Introducing a productivity tracker for employees can seem like a daunting step to some employers.
The first step is to learn the laws in your area regarding employee and workplace monitoring. Don’t just jump in and introduce tracking without any idea about local laws. Talk to a lawyer about what you should, could, and can’t track in the workplace. Most lawyers have a good understanding of these laws, which is vital, especially as they vary from state to state.
Once you have the legal side down, you need to plan a little about what you want to track. While you may want to know everything about your staff, try to imagine things from their point of view. After all, you want them to be on board with this. Be sure to keep the recorded information focused on company issues, respect the privacy of employees (such as finances and social media websites), and don’t target any groups negatively.
Once you are ready to introduce tracking and are armed with the knowledge you need, it is time to bring in a productivity tracker for employees transparently. This means having a meeting with all affected employees, explain how things will work and what won’t be included. You should also allow staff to share feedback, concerns, or suggestions, allowing them to participate in the change-over process.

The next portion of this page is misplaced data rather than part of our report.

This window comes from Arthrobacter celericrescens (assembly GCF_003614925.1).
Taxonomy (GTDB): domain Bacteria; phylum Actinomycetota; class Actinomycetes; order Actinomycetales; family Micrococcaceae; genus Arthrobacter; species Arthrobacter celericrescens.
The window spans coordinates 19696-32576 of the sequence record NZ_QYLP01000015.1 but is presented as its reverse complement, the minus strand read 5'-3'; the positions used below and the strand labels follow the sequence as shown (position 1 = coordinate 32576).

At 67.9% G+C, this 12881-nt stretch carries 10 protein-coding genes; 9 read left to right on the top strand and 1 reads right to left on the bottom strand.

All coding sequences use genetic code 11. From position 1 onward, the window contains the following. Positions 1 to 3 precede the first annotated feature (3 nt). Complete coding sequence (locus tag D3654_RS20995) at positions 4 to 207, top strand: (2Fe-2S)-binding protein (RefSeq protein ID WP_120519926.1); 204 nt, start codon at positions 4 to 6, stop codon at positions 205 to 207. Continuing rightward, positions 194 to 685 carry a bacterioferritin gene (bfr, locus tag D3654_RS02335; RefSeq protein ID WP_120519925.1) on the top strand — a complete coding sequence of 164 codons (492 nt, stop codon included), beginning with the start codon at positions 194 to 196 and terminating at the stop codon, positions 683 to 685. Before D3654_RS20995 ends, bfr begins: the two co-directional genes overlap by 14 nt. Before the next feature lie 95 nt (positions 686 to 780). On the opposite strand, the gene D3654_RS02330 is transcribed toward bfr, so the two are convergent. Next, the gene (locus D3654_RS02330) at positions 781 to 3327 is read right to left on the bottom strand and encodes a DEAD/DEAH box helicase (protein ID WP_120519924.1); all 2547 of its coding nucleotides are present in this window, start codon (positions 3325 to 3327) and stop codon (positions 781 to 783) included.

It helps if you explain the reasons for productivity tracking. While it may seem obvious to you, the staff may not see it the same way. In this case, explaining that managers won’t be breathing down necks anymore and that reviews will be more accurate can help to alleviate concerns. If you don’t already have a reward system in place, be sure to introduce one.
At the end of the day, using a productivity tracker for employees increases the efficiency of staff, streamlines work processes, and improves focus. The information provided also allows for open and frequent communication based on facts and working towards improvements. If done right, employee tracking can benefit employees, management, and the overall business.